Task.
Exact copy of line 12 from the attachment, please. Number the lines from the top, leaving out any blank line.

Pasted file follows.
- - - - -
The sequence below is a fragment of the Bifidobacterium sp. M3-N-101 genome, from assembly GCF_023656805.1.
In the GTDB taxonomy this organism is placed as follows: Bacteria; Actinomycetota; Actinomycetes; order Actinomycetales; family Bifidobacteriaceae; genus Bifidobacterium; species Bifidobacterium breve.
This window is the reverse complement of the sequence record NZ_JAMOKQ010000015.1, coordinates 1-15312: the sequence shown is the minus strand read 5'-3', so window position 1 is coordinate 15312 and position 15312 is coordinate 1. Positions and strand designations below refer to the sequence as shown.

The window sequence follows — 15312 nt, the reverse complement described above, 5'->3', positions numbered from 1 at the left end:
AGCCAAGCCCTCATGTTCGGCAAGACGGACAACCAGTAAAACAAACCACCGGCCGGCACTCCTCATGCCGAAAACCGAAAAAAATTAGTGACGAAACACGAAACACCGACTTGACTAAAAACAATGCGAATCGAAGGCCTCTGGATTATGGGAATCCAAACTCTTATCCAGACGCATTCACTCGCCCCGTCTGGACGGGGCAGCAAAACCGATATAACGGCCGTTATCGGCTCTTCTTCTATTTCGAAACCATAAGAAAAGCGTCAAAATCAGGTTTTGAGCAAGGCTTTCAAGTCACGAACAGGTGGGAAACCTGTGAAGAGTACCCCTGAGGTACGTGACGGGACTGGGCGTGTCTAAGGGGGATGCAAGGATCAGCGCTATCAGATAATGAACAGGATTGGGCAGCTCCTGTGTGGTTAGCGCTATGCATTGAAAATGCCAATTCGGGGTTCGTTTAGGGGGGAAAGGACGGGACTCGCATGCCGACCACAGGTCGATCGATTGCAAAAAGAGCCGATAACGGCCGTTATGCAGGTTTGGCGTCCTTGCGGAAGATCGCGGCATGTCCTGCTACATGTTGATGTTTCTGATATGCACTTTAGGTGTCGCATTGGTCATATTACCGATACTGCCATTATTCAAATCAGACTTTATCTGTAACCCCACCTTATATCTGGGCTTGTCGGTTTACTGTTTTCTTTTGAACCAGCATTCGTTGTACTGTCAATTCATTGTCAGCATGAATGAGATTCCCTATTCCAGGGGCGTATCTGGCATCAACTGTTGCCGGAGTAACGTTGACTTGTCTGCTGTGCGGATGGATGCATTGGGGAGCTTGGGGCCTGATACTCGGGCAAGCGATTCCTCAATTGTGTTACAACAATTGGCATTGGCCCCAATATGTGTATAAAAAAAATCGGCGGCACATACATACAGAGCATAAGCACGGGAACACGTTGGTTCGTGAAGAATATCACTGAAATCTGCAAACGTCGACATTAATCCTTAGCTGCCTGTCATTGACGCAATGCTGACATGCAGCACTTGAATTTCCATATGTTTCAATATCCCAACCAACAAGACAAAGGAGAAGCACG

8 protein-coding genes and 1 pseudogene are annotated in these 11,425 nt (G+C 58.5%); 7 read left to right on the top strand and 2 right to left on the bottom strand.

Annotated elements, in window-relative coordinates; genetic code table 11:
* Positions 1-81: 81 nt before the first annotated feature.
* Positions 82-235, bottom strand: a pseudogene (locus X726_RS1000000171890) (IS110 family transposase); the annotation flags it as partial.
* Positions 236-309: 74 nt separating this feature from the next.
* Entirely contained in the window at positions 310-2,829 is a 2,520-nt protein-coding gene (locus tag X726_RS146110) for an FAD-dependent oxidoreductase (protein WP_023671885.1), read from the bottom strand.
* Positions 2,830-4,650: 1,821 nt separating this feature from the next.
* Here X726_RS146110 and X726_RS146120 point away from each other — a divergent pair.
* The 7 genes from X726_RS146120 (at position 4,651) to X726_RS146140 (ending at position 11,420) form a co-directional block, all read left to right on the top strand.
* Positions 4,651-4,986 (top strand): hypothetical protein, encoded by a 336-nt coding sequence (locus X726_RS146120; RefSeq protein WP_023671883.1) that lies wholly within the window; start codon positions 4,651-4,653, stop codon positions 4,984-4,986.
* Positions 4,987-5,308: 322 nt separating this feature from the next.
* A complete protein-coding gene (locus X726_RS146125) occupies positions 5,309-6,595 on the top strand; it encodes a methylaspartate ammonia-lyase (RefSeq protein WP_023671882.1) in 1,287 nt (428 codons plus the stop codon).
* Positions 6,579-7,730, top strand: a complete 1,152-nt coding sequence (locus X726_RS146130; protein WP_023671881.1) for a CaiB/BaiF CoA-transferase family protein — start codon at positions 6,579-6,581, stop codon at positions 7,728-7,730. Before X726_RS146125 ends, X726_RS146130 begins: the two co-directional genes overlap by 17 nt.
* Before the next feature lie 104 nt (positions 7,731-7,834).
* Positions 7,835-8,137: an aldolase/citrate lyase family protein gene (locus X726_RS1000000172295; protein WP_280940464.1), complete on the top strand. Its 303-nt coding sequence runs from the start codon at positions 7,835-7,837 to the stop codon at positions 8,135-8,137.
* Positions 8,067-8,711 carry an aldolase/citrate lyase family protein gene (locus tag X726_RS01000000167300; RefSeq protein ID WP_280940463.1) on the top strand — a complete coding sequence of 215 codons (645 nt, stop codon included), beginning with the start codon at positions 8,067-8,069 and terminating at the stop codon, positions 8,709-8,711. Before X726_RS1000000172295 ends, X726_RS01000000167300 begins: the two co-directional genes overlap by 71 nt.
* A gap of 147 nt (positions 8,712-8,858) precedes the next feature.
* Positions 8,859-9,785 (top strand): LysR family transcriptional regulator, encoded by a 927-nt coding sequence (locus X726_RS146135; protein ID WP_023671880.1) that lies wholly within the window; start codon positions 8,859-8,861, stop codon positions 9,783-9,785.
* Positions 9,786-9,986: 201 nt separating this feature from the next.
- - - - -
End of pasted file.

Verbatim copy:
* Positions 2,830-4,650: 1,821 nt separating this feature from the next.